Early and Recent History and Genealogical Records
of Many of the Representative Citizens
CHARLES L. ROBERTSON. Year has been added to year and decade to decade until seventy-seven years have been numbered with the past since Charles L. Robertson, a venerable and highly honored farmer of Murray township, came to Greene county, this long span of years embracing nearly the whole of his life, which has been spent in this locality. Upon the arrival of the Robertson family this section of the state was largely an undeveloped region awaiting the awakening touch of the sturdy pioneers to transform its wild lands into rich farms and beautiful and comfortable homes, to establish churches and schools, and in many other ways, reclaim the country for the use of man. Our subject has played well his part as a citizen of enterprise and public spirit, has lived to see and take part in the transformation of the county, whose interests he has ever had at heart, and, having been a close observer all the while, he is an interesting talker on what the vicissitudes of time has wrought here.
Mr. Robertson was born in Hamilton county, eastern Tennessee, April 5, 1837. He is a son of Jefferson and Mary Ann (Lodspeach) Robertson, representatives of very old Southern families. Jefferson Robertson was born in Roane county, Tennessee, in 1806, and there he grew up and married and made his home until 1837 when he came to Greene county Missouri, with his family, Springfield then being known to many of the settlers as "Stump Town." In 1839 he purchased two hundred acres of land where our subject now lives, the latter owning forty acres off this tract. The father devoted his life to general farming, and here he resided until his death in 1877, was known to his neighbors as an honest, hospitable and hard working man. He was a Democrat, and belonged to the Methodist Episcopal church, South, first, when the services of this denomination were held in Murray school house; later, when a church house had been built at Willard, he attended there. His wife was born in Greene county, Tennessee, and when nine years old she left there with her parents and the family located at Sweetwater, Tennessee, where she grew to womanhood and married. She was born in 1817 and died May 9, 1908, at the unusual age of ninety-one years, having outlived her husband thirty-one years, he having died in the prime of life. She was a grand old lady, beloved by all who knew her.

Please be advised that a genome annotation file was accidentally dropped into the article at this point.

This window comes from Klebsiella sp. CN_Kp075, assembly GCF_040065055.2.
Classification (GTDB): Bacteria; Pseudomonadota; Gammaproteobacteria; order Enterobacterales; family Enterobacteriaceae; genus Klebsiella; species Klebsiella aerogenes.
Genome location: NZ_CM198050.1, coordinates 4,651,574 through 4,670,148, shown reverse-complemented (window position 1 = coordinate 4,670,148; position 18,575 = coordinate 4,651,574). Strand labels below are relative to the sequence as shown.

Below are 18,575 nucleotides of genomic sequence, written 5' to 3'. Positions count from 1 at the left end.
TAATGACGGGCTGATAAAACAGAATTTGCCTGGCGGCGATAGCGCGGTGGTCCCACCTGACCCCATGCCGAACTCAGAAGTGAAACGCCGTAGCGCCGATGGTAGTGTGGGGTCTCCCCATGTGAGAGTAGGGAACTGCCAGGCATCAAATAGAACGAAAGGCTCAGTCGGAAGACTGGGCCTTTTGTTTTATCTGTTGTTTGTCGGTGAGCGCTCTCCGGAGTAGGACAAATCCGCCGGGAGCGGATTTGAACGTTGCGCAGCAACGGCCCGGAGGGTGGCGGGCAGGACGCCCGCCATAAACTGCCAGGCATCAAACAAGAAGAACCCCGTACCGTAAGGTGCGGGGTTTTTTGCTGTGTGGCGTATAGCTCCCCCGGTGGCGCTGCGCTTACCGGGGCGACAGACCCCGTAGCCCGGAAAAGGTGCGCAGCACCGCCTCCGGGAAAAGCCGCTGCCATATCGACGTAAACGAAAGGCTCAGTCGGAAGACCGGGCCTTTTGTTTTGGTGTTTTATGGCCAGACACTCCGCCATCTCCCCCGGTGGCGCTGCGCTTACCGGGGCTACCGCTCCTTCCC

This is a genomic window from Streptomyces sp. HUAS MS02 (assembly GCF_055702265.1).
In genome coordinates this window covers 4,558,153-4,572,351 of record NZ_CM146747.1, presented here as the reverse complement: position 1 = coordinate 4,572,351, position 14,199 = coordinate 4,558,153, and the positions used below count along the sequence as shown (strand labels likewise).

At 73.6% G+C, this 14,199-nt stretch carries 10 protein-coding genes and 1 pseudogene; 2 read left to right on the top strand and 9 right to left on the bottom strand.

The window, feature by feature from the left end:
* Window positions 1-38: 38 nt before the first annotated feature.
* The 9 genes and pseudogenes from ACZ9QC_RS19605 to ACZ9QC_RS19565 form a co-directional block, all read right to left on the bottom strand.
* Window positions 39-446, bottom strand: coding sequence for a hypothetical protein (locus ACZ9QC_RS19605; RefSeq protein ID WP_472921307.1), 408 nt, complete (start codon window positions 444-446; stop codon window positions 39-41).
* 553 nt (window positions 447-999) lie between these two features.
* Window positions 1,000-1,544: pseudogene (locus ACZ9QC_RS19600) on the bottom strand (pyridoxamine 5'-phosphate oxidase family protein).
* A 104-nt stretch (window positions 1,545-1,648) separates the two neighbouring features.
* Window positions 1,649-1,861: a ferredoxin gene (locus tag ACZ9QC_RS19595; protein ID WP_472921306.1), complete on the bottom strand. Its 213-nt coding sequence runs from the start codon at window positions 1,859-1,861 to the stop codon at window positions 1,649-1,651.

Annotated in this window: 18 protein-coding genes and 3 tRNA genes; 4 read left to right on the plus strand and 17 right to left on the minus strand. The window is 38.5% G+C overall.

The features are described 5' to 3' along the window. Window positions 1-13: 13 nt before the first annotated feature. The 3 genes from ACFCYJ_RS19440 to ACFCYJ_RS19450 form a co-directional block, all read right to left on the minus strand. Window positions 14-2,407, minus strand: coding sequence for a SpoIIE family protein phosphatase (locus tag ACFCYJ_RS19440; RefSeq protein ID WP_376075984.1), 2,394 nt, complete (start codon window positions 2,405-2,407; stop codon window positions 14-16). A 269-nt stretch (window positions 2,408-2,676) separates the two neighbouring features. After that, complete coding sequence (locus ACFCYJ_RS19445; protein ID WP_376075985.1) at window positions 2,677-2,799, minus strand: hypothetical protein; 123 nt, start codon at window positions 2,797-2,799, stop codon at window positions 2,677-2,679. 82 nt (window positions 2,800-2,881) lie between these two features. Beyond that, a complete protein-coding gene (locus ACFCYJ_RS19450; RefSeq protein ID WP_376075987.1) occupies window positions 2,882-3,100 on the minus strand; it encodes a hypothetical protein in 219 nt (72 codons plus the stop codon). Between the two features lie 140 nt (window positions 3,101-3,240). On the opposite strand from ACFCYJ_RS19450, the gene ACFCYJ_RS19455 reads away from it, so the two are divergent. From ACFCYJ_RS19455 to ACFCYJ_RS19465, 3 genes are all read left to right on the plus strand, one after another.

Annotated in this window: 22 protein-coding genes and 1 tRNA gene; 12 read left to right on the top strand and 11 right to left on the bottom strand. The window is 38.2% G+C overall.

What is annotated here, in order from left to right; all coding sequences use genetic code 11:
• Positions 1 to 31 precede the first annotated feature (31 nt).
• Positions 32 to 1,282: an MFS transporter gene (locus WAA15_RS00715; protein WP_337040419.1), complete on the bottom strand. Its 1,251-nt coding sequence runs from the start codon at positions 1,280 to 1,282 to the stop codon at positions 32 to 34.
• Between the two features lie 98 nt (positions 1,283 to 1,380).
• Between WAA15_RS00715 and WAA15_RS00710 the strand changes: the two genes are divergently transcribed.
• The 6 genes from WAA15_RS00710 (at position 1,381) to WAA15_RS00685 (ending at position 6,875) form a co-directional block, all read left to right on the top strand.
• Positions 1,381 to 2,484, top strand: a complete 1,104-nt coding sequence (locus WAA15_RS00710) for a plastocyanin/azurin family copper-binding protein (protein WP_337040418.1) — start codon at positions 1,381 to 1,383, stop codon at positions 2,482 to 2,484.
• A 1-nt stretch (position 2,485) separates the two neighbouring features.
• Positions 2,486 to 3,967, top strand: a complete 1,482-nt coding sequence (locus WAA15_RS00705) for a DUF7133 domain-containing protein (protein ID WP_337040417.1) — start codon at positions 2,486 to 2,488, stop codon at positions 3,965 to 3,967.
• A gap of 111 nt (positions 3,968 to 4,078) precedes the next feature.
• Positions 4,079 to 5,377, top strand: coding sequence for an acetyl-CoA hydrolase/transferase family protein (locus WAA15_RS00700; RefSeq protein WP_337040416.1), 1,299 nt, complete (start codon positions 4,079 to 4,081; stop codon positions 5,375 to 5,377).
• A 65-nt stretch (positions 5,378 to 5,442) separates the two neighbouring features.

To Jefferson Robertson and wife eleven children were born, namely: Charles L, of this review; Mrs. Elizabeth Ann Young of Willard, Greene county; Mrs. Nancy Caroline Grant of Polk county, Missouri; Mrs. Armeldia Potter of Oklahoma; John Lindsay of Oklahoma; Mrs. Josephine Gilmore, of Cave Spring, Cass township, Greene county; Mrs. Eliza Jane Snider, who lives on the old homestead in Murray township; Mrs. Sally Murray, of Murray township; Mrs. Martha Frances Philips, of Panhandle, Texas; the two youngest children died in infancy unnamed.
Charles L. Robertson was about two years old when his parents brought him from the mountains of Eastern Tennessee to the vicinity where he now resides and here he grew to manhood on his father's farm and there worked hard when a boy in assisting to clear and develop the place, and during the winter he attended the brief sessions of the old time subscription schools in his locality. He remained on the homestead until he was twenty-one years of age then began farming for himself, settling on a part of what he now owns and has lived here continuously to the present time, successfully engaged in general farming and stock raising. He owns one hundred and twenty-acres, one hundred acres of which is under cultivation. He has been a hard working man all his life and has a well improved and well kept place and a good group of outbuildings. He always keeps an excellent grade of various kinds of live stock and is one of the best known men in the township, respected by all his acquaintances.
Mr. Robertson was married May 10, 1857, to Eliza Ann Wittenburg, a native of Greene county, Missouri, and a daughter of Phelix and Nancy (Robberson) Wittenburg, both natives of Eastern Tennessee, the father born August 17, 1810, and the mother August 15, 1820. The latter was eleven years old when her parents brought her to Missouri and she died here October 5, 1844.
Ten children were born to Mr. and Mrs. Robertson, all dying in early childhood but two, who are still living. Mrs. Mary Caroline Olinger, of Murray township, this county; and William J., who lives in Walnut Grove, Missouri.
Politically Mr. Robertson is a Democrat, but has never aspired to office, preferring a quiet home life. He is a member of the Methodist Episcopal church South, at Pearl, Cass township, where his wife and daughter also hold membership. During the Civil war he served three months in the Confederate army in a very creditable manner.
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